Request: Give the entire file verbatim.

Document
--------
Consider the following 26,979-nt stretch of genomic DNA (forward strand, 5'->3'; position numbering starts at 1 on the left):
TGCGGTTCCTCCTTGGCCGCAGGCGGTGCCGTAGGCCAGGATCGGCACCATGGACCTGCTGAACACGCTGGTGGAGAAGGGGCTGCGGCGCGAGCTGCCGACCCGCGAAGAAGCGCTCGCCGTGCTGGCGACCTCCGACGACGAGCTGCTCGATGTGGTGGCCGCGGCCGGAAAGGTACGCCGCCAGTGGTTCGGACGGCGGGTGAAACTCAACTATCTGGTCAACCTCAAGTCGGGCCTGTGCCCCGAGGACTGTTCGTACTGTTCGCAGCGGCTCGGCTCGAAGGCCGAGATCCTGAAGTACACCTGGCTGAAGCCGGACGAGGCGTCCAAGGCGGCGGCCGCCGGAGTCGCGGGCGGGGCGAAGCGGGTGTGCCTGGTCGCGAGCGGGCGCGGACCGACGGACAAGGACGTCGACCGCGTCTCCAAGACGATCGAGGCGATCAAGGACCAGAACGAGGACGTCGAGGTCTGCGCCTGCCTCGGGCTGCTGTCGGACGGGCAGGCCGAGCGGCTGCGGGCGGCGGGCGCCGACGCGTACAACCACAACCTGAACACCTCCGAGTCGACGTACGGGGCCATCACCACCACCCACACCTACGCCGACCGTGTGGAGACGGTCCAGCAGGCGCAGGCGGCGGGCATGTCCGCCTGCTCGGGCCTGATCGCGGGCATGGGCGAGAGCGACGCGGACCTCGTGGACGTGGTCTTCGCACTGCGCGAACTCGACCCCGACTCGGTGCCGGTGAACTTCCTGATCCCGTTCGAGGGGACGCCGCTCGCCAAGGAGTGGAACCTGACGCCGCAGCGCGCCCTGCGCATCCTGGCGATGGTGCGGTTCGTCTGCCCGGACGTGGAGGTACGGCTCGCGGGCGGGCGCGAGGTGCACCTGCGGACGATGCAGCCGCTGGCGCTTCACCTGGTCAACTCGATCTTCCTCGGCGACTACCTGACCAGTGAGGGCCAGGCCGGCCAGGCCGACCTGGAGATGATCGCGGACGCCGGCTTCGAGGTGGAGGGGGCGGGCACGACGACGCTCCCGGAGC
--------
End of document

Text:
Consider the following 26,979-nt stretch of genomic DNA (forward strand, 5'->3'; position numbering starts at 1 on the left):
TGCGGTTCCTCCTTGGCCGCAGGCGGTGCCGTAGGCCAGGATCGGCACCATGGACCTGCTGAACACGCTGGTGGAGAAGGGGCTGCGGCGCGAGCTGCCGACCCGCGAAGAAGCGCTCGCCGTGCTGGCGACCTCCGACGACGAGCTGCTCGATGTGGTGGCCGCGGCCGGAAAGGTACGCCGCCAGTGGTTCGGACGGCGGGTGAAACTCAACTATCTGGTCAACCTCAAGTCGGGCCTGTGCCCCGAGGACTGTTCGTACTGTTCGCAGCGGCTCGGCTCGAAGGCCGAGATCCTGAAGTACACCTGGCTGAAGCCGGACGAGGCGTCCAAGGCGGCGGCCGCCGGAGTCGCGGGCGGGGCGAAGCGGGTGTGCCTGGTCGCGAGCGGGCGCGGACCGACGGACAAGGACGTCGACCGCGTCTCCAAGACGATCGAGGCGATCAAGGACCAGAACGAGGACGTCGAGGTCTGCGCCTGCCTCGGGCTGCTGTCGGACGGGCAGGCCGAGCGGCTGCGGGCGGCGGGCGCCGACGCGTACAACCACAACCTGAACACCTCCGAGTCGACGTACGGGGCCATCACCACCACCCACACCTACGCCGACCGTGTGGAGACGGTCCAGCAGGCGCAGGCGGCGGGCATGTCCGCCTGCTCGGGCCTGATCGCGGGCATGGGCGAGAGCGACGCGGACCTCGTGGACGTGGTCTTCGCACTGCGCGAACTCGACCCCGACTCGGTGCCGGTGAACTTCCTGATCCCGTTCGAGGGGACGCCGCTCGCCAAGGAGTGGAACCTGACGCCGCAGCGCGCCCTGCGCATCCTGGCGATGGTGCGGTTCGTCTGCCCGGACGTGGAGGTACGGCTCGCGGGCGGGCGCGAGGTGCACCTGCGGACGATGCAGCCGCTGGCGCTTCACCTGGTCAACTCGATCTTCCTCGGCGACTACCTGACCAGTGAGGGCCAGGCCGGCCAGGCCGACCTGGAGATGATCGCGGACGCCGGCTTCGAGGTGGAGGGGGCGGGCACGACGACGCTCCCGGAGC